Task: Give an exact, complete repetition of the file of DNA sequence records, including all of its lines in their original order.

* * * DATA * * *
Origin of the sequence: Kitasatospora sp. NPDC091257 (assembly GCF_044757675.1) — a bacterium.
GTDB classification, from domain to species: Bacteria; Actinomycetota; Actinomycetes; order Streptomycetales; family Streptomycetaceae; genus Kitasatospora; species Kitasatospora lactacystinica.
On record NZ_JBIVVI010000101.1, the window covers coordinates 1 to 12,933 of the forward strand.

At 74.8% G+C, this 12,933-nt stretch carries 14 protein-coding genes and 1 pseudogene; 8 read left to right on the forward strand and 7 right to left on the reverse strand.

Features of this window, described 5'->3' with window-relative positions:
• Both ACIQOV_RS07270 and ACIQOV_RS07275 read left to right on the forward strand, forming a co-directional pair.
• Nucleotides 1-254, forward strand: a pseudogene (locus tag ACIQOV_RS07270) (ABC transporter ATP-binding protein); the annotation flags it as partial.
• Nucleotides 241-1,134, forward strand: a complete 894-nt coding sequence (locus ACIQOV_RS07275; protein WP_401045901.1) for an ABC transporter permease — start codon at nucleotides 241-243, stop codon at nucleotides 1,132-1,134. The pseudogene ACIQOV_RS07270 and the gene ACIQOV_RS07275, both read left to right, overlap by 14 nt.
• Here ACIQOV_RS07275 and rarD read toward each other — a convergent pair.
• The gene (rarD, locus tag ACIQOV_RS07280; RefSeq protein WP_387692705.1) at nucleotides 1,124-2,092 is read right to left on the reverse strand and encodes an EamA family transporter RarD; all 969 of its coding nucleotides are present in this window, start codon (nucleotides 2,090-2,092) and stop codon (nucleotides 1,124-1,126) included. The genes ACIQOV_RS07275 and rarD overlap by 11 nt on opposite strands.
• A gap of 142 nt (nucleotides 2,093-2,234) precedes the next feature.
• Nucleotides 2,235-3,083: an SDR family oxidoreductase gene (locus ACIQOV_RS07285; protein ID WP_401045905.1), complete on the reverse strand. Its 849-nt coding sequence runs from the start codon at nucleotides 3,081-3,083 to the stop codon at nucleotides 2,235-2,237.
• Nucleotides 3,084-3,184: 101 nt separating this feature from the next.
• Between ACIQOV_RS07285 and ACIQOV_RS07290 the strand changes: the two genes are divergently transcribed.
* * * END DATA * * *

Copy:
Origin of the sequence: Kitasatospora sp. NPDC091257 (assembly GCF_044757675.1) — a bacterium.
GTDB classification, from domain to species: Bacteria; Actinomycetota; Actinomycetes; order Streptomycetales; family Streptomycetaceae; genus Kitasatospora; species Kitasatospora lactacystinica.
On record NZ_JBIVVI010000101.1, the window covers coordinates 1 to 12,933 of the forward strand.

At 74.8% G+C, this 12,933-nt stretch carries 14 protein-coding genes and 1 pseudogene; 8 read left to right on the forward strand and 7 right to left on the reverse strand.

Features of this window, described 5'->3' with window-relative positions:
• Both ACIQOV_RS07270 and ACIQOV_RS07275 read left to right on the forward strand, forming a co-directional pair.
• Nucleotides 1-254, forward strand: a pseudogene (locus tag ACIQOV_RS07270) (ABC transporter ATP-binding protein); the annotation flags it as partial.
• Nucleotides 241-1,134, forward strand: a complete 894-nt coding sequence (locus ACIQOV_RS07275; protein WP_401045901.1) for an ABC transporter permease — start codon at nucleotides 241-243, stop codon at nucleotides 1,132-1,134. The pseudogene ACIQOV_RS07270 and the gene ACIQOV_RS07275, both read left to right, overlap by 14 nt.
• Here ACIQOV_RS07275 and rarD read toward each other — a convergent pair.
• The gene (rarD, locus tag ACIQOV_RS07280; RefSeq protein WP_387692705.1) at nucleotides 1,124-2,092 is read right to left on the reverse strand and encodes an EamA family transporter RarD; all 969 of its coding nucleotides are present in this window, start codon (nucleotides 2,090-2,092) and stop codon (nucleotides 1,124-1,126) included. The genes ACIQOV_RS07275 and rarD overlap by 11 nt on opposite strands.
• A gap of 142 nt (nucleotides 2,093-2,234) precedes the next feature.
• Nucleotides 2,235-3,083: an SDR family oxidoreductase gene (locus ACIQOV_RS07285; protein ID WP_401045905.1), complete on the reverse strand. Its 849-nt coding sequence runs from the start codon at nucleotides 3,081-3,083 to the stop codon at nucleotides 2,235-2,237.
• Nucleotides 3,084-3,184: 101 nt separating this feature from the next.
• Between ACIQOV_RS07285 and ACIQOV_RS07290 the strand changes: the two genes are divergently transcribed.